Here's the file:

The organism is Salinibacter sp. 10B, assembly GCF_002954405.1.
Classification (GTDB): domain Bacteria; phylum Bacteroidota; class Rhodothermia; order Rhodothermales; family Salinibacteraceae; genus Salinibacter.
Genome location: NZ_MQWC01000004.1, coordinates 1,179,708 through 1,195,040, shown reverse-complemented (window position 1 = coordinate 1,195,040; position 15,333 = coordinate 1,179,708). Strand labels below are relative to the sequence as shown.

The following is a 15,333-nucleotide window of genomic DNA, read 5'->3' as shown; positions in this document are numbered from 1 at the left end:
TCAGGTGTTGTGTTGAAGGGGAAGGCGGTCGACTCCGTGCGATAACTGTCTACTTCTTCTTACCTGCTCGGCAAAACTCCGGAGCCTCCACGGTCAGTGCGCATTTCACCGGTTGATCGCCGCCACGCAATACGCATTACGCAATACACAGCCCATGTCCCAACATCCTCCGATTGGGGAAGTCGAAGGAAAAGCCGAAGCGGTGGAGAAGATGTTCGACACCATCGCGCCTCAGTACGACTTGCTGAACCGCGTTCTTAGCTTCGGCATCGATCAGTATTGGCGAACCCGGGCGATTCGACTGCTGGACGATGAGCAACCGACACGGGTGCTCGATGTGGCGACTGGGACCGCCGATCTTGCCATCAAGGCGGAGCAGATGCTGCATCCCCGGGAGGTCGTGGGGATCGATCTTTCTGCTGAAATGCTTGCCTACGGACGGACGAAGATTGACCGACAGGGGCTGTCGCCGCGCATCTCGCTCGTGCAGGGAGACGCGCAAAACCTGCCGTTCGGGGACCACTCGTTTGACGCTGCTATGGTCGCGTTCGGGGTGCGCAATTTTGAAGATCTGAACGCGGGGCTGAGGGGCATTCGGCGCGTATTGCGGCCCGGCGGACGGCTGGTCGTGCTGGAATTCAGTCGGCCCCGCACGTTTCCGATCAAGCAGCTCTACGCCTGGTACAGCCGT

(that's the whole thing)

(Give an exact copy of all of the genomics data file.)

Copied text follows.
The organism is Salinibacter sp. 10B, assembly GCF_002954405.1.
Classification (GTDB): domain Bacteria; phylum Bacteroidota; class Rhodothermia; order Rhodothermales; family Salinibacteraceae; genus Salinibacter.
Genome location: NZ_MQWC01000004.1, coordinates 1,179,708 through 1,195,040, shown reverse-complemented (window position 1 = coordinate 1,195,040; position 15,333 = coordinate 1,179,708). Strand labels below are relative to the sequence as shown.

The following is a 15,333-nucleotide window of genomic DNA, read 5'->3' as shown; positions in this document are numbered from 1 at the left end:
TCAGGTGTTGTGTTGAAGGGGAAGGCGGTCGACTCCGTGCGATAACTGTCTACTTCTTCTTACCTGCTCGGCAAAACTCCGGAGCCTCCACGGTCAGTGCGCATTTCACCGGTTGATCGCCGCCACGCAATACGCATTACGCAATACACAGCCCATGTCCCAACATCCTCCGATTGGGGAAGTCGAAGGAAAAGCCGAAGCGGTGGAGAAGATGTTCGACACCATCGCGCCTCAGTACGACTTGCTGAACCGCGTTCTTAGCTTCGGCATCGATCAGTATTGGCGAACCCGGGCGATTCGACTGCTGGACGATGAGCAACCGACACGGGTGCTCGATGTGGCGACTGGGACCGCCGATCTTGCCATCAAGGCGGAGCAGATGCTGCATCCCCGGGAGGTCGTGGGGATCGATCTTTCTGCTGAAATGCTTGCCTACGGACGGACGAAGATTGACCGACAGGGGCTGTCGCCGCGCATCTCGCTCGTGCAGGGAGACGCGCAAAACCTGCCGTTCGGGGACCACTCGTTTGACGCTGCTATGGTCGCGTTCGGGGTGCGCAATTTTGAAGATCTGAACGCGGGGCTGAGGGGCATTCGGCGCGTATTGCGGCCCGGCGGACGGCTGGTCGTGCTGGAATTCAGTCGGCCCCGCACGTTTCCGATCAAGCAGCTCTACGCCTGGTACAGCCGT